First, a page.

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Fans have no business criticizing play-calling in the NFL

Play-call bashing has become an epidemic. It needs to stop.

I've been a part of it. You've been a part of it. Your dad's been a part of it. We all have.

However, it's only been in the past few years that I've realized criticizing specific play calls is foolish, off-base and, most importantly, rooted in the purest form of hindsight.

And hindsight's the sneakiest worst enemy of legitimate analysis.

Hindsight rarely has any value, yet it's used as justification often. Too often. Even when used appropriately—like Peyton Manning over Ryan Leaf being a pretty good idea—it doesn't reveal anything ground-breaking.

Hindsight's appealing though, because it's empowering and reaffirming. With it, you're never wrong, which speaks directly to our inherent desire to (always) be right.

While we all understand that the future can't be predicted, being able to analyze and form educated opinions on what might happen in the future is the best the human race can do.

But enough with philosophical ramblings. This relates to football. I promise.

Here's the best way I can illustrate how bad hindsight can be when watching the NFL. 

3rd-and-2 scenario:

Play No. 1 – The offense lines up in a traditional, tight formation—maybe with a lead-blocking fullback—and the quarterback hands to the running back. The play gets blown up behind the line, and the runner's stopped for no gain.

The Aftermath – "Everyone knew they were going to run it up the middle. This offensive coordinator needs to be more creative. He's SO PREDICTABLE."

Play No. 2 – The offense lines up in a spread formation with the running back standing directly next to the quarterback in the shotgun. After receiving the snap, the running back is given the ball, but he's stopped just shy of a first down.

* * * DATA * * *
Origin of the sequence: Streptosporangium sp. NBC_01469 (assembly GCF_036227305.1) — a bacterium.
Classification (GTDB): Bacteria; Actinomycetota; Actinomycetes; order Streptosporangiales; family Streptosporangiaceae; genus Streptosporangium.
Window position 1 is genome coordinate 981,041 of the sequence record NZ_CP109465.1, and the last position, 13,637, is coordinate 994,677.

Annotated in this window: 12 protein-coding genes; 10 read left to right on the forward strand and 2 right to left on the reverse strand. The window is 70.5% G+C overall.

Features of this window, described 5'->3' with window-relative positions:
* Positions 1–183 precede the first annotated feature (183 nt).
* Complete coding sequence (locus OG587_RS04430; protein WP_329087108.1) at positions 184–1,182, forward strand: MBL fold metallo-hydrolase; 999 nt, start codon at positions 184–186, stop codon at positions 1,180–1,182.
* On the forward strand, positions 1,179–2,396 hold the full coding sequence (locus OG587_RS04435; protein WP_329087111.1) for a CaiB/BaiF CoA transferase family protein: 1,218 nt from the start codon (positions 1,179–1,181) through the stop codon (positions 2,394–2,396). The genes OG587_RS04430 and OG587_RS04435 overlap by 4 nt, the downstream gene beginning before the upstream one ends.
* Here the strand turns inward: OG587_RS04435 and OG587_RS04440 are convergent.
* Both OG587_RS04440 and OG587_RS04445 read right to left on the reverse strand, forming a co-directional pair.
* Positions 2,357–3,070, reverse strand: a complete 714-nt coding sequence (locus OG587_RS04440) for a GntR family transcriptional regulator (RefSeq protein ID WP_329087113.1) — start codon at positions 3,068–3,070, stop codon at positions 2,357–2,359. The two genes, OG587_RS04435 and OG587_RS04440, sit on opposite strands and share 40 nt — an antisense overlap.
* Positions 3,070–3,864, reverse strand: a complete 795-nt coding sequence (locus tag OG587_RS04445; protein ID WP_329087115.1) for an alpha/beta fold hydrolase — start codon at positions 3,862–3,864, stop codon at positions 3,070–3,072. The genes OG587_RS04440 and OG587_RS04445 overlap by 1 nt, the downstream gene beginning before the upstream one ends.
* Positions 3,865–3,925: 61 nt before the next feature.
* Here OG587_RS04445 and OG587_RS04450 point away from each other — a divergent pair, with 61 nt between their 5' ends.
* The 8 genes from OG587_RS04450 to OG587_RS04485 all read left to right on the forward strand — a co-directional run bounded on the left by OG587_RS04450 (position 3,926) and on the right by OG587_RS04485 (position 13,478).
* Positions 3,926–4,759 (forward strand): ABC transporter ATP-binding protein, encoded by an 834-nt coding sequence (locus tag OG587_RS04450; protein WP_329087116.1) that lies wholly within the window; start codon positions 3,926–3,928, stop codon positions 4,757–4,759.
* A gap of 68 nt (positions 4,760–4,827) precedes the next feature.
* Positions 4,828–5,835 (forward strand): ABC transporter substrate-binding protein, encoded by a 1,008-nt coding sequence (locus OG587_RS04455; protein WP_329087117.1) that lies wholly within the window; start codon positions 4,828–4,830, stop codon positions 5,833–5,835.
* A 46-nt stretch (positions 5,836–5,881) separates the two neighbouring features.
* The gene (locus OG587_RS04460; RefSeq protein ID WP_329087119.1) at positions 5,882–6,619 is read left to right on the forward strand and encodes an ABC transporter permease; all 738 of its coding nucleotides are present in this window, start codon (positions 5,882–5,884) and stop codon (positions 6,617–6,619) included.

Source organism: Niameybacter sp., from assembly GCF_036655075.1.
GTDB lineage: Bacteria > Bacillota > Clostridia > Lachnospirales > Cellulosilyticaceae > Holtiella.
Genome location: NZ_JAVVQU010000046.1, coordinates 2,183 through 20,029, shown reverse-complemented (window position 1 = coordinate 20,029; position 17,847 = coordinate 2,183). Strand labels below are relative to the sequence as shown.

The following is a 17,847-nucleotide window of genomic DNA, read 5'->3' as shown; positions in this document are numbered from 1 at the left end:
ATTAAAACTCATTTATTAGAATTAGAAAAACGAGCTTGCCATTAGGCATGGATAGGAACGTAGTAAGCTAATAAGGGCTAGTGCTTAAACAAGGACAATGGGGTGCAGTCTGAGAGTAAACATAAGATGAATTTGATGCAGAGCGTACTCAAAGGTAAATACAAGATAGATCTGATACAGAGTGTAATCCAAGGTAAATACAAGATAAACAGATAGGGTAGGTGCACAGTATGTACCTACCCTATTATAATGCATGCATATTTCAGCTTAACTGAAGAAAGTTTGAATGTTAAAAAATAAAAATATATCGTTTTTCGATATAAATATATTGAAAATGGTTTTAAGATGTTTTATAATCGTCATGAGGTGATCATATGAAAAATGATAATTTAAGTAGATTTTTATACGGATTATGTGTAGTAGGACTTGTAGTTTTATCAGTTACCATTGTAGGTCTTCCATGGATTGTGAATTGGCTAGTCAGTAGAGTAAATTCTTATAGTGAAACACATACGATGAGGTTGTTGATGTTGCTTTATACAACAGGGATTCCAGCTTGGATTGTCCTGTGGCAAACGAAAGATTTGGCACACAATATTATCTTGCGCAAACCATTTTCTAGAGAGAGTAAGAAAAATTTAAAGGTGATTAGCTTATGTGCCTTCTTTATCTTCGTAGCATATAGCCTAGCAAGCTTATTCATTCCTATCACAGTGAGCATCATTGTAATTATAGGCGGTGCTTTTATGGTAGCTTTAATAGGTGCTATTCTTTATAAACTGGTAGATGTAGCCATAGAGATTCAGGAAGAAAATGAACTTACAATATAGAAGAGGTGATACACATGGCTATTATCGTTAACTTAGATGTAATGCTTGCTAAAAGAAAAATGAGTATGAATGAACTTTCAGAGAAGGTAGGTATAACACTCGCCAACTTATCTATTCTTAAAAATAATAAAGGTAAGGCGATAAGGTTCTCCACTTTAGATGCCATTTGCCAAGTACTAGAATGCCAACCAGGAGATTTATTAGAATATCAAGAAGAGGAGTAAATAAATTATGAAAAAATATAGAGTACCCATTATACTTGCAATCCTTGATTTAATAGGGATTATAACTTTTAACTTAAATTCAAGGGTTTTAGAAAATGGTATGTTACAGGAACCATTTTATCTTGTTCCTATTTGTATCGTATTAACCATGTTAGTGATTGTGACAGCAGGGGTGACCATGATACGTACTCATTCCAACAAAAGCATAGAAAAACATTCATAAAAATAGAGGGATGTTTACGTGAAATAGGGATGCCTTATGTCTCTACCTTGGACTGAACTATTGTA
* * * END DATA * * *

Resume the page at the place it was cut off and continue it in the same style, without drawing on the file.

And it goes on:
The Aftermath – "Why are they in the shotgun on 3rd and 2? The running back had no lead-blocker and didn't have a running start. UGH! Keep it simple."

Play No. 3 - The offense lines up in a traditional, tight formation—maybe with a lead-blocking fullback—and the quarterback executes a play-action fake, rolls to his right to look for a tight end running in the flat and maybe a backside receiver coming across the field. One of the outside linebackers beats the right tackle off the edge, which forces a hurried, inaccurate throw from the quarterback that falls incomplete.

The Aftermath – "Why are they throwing on 3rd-and-short? Line up, run it down their throats, and get the first down. That play-action rollout was WAY too cute."

Play No. 4 – The offense lines up in a spread formation with the running back standing directly next to the quarterback in the shotgun. After receiving the snap, the quarterback immediately looks up to find an open receiver. Everyone's blanketed. The defense sets the edge well, and the quarterback can't scramble outside for the first down.

The Aftermath – "Why are they throwing on 3rd-and-short? There wasn't even a run fake. COME ON. Don't make it harder than it is."

Play No. 5 - The offense lines up with the quarterback under center, a fullback and running back behind him with one tight end and two receivers out wide. Upon receiving the snap, the quarterback drops back to pass, but he can't find anyone. An outside blitz forces him to throw it away. Time to punt.

The Aftermath – "Can someone explain to me why there wasn't even an attempt to run the ball? We have a big running back! We needed two yards. What's going on?!?!"

Now, imagine the discourse if each of those plays worked and the 3rd down was converted.